Today’s muted stock market reaction to fashion retailer Boohoo’s (LSE: BOO) stonking half-year figures suggests the outcome was already in the price.
And that’s the dilemma faced by investors with well-known growth stories. Although the firm’s operational progress is compelling, the valuation looks full to my eyes. Today’s share price close to 263p puts the forward-looking earnings multiple for the trading year to February 2021 at just above 40.
But I can’t deny the ‘awesomeness’ of these results. In the first half of the trading year, revenue rose 43% compared to the equivalent period the year before, adjusted diluted earnings per share shot up 46% and the company’s net cash position increased just over 33% to a little over £207m – Boohoo is raking it in, to use the vernacular, and the balance sheet is robust.
Since starting up in Manchester in 2006, the company has been a rip-roaring success, growing rapidly in the UK and abroad with its offering for 16 to 40-year-olds. Today’s report reveals to us that strong revenue growth in the period was achieved “across all brands and geographies.”
The firm has moved beyond its Boohoo brand and acquired PrettyLittleThing and Nasty Gal along the way. And in further extension of the strategy, the company acquired more brands in the period in the form of MissPap, Karen Millen and Coast, which it sees as complementary additions to its “scalable multi-brand platform.”
Looking ahead, Boohoo expects revenue growth for the full year to come in between 33% and 38%, suggesting the company’s expansion programme remains in the fast lane. The directors exude confidence and predict that over the medium term they expect revenue to grow “at least” by 25% per year.
Chief executive John Lyttle said in the report that Boohoo had achieved “significant” gains in market share, and he pointed out that revenue has exceeded £1bn over the past 12 months “for the first time in our history.” He anticipates further gains ahead, underpinned by the company’s “well-invested infrastructure” and prowess in the execution of the service.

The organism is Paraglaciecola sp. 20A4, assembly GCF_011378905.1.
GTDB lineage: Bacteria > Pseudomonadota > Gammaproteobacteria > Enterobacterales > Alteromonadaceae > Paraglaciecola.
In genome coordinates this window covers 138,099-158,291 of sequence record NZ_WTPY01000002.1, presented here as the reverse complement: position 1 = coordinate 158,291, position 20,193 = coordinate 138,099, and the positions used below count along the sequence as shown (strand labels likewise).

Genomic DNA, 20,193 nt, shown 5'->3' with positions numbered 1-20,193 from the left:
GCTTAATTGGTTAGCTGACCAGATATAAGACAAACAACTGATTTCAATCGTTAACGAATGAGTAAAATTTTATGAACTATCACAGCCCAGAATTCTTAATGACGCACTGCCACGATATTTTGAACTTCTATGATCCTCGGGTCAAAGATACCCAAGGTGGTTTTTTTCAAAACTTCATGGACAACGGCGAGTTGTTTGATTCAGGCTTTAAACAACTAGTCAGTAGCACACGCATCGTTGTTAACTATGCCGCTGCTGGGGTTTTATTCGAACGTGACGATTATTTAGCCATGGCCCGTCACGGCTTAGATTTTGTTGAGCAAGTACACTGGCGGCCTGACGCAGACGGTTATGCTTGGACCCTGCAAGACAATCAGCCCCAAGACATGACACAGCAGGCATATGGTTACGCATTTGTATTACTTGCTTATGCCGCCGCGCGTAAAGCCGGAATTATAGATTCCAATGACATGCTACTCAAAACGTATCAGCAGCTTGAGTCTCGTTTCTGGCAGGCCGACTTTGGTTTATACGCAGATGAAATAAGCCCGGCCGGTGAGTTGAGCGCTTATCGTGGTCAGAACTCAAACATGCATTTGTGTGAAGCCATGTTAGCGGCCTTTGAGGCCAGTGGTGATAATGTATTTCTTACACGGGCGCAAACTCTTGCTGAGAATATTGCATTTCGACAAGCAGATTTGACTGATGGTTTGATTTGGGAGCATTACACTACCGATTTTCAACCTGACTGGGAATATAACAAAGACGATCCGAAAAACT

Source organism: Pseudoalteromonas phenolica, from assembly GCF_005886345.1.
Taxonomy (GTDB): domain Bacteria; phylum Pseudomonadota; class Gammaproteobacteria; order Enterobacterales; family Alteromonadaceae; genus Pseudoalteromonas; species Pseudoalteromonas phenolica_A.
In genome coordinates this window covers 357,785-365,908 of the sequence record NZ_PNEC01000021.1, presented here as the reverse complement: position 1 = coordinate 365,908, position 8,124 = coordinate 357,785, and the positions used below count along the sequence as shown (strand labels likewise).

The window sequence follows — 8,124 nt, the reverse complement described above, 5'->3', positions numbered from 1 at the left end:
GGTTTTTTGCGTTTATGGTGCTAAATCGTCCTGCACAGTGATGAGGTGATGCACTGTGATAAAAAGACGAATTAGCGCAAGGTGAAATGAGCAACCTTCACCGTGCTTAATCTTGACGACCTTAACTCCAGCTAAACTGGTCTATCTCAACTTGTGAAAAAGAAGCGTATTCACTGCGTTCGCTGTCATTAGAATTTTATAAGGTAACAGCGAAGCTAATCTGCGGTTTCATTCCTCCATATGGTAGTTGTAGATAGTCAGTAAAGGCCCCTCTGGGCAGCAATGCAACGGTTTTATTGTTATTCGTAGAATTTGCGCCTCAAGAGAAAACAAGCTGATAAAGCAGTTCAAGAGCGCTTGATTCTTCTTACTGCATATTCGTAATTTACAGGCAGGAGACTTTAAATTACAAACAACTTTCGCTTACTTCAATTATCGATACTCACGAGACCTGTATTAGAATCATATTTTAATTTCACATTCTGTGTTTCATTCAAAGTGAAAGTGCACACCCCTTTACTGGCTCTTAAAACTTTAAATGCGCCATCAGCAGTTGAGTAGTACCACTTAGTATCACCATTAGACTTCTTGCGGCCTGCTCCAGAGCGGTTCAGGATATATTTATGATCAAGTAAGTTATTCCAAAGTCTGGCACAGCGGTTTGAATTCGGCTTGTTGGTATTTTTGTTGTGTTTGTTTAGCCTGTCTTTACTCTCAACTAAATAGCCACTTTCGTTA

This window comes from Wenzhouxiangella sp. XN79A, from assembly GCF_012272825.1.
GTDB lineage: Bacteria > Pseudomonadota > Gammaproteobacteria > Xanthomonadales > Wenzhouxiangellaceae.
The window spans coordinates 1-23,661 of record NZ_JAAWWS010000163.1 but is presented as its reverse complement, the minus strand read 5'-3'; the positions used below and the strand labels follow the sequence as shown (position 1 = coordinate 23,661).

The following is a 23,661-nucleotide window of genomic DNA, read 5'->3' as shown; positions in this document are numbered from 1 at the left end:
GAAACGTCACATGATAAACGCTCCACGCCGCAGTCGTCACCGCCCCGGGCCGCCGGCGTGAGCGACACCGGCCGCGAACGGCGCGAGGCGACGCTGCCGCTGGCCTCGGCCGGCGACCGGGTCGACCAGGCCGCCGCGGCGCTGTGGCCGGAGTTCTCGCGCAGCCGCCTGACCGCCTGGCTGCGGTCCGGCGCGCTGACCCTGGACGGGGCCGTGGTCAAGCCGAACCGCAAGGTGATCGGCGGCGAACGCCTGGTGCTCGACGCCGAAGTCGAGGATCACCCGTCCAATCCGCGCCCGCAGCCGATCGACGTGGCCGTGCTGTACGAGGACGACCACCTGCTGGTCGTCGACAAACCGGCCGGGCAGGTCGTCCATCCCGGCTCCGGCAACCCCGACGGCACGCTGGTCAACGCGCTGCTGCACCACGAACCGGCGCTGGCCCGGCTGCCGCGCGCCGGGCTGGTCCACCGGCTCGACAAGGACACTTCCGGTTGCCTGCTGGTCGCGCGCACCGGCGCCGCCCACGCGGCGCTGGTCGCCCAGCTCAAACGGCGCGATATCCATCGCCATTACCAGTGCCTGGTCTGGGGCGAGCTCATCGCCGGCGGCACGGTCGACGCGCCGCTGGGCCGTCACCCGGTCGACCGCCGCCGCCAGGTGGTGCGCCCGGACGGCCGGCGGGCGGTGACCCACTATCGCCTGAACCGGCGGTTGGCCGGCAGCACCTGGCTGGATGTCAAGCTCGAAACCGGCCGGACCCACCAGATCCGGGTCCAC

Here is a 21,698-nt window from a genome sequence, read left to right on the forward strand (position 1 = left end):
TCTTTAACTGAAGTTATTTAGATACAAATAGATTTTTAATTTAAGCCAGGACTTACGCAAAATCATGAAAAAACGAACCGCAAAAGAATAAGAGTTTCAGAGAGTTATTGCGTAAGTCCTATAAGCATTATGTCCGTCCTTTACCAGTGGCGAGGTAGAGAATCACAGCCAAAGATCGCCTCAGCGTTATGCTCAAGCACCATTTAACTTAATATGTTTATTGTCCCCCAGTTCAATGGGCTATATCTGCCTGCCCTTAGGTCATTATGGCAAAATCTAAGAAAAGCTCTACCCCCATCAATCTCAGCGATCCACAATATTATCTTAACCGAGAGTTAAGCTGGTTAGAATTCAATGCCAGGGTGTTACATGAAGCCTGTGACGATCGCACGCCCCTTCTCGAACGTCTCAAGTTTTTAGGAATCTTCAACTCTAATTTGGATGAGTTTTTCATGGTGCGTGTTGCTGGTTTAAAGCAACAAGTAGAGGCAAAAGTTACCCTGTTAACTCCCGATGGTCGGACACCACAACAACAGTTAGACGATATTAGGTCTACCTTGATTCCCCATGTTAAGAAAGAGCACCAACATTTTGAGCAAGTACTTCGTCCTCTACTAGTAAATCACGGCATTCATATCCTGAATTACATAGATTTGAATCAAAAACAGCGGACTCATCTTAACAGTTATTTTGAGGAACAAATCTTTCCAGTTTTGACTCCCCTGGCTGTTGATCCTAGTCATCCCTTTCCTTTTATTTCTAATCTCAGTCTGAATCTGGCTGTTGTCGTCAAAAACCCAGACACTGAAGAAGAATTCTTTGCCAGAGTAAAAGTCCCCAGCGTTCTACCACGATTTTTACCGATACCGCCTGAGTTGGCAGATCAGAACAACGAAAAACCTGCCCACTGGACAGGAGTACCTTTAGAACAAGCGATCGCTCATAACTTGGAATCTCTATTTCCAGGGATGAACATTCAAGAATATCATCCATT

A potential drag on share price performance
I can’t help but share his enthusiasm and expectations for Boohoo’s operational growth, but whether the stock will make a decent investment from here is another question entirely. A glance at the share price chart makes it obvious that the best gains for shareholders occurred between early 2015 and mid-2017. Driven, no doubt, by the emergence of the growth story and a valuation re-rating upwards.
However, the share first hit current levels around two years ago and has sagged in between. Meanwhile, with the market capitalisation now above £3bn, Boohoo is no longer a small-cap share. As all companies continue to grow, the larger they become, the more pressure there is for rates of growth to slow. When that happens, valuations can shrink too, which often puts a drag on the progress of a share price.
I think such a scenario could play out with Boohoo now, so I’m looking for the next up-and-coming smaller-cap growth stocks instead.
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Kevin Godbold has no position in any share mentioned. The Motley Fool UK has recommended boohoo group. Views expressed on the companies mentioned in this article are those of the writer and therefore may differ from the official recommendations we make in our subscription services such as Share Advisor, Hidden Winners and Pro. Here at The Motley Fool we believe that considering a diverse range of insights makes us better investors.